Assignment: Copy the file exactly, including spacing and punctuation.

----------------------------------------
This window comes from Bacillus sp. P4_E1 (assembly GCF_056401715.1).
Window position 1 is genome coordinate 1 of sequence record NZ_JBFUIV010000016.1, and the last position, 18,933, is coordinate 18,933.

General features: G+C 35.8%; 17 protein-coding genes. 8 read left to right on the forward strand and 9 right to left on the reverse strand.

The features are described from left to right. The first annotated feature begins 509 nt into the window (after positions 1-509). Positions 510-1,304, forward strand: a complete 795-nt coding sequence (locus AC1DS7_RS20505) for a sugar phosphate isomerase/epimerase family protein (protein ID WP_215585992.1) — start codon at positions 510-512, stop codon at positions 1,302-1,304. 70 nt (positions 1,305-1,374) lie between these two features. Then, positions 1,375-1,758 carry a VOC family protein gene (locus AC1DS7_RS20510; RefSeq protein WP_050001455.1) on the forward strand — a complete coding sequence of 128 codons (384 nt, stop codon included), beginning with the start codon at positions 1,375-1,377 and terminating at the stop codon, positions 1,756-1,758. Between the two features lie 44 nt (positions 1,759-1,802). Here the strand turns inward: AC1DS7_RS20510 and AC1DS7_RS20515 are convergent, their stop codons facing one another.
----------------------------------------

This window comes from Bacillus sp. P4_E1 (assembly GCF_056401715.1).
Window position 1 is genome coordinate 1 of sequence record NZ_JBFUIV010000016.1, and the last position, 18,933, is coordinate 18,933.

General features: G+C 35.8%; 17 protein-coding genes. 8 read left to right on the forward strand and 9 right to left on the reverse strand.

The features are described from left to right. The first annotated feature begins 509 nt into the window (after positions 1-509). Positions 510-1,304, forward strand: a complete 795-nt coding sequence (locus AC1DS7_RS20505) for a sugar phosphate isomerase/epimerase family protein (protein ID WP_215585992.1) — start codon at positions 510-512, stop codon at positions 1,302-1,304. 70 nt (positions 1,305-1,374) lie between these two features. Then, positions 1,375-1,758 carry a VOC family protein gene (locus AC1DS7_RS20510; RefSeq protein WP_050001455.1) on the forward strand — a complete coding sequence of 128 codons (384 nt, stop codon included), beginning with the start codon at positions 1,375-1,377 and terminating at the stop codon, positions 1,756-1,758. Between the two features lie 44 nt (positions 1,759-1,802). Here the strand turns inward: AC1DS7_RS20510 and AC1DS7_RS20515 are convergent, their stop codons facing one another.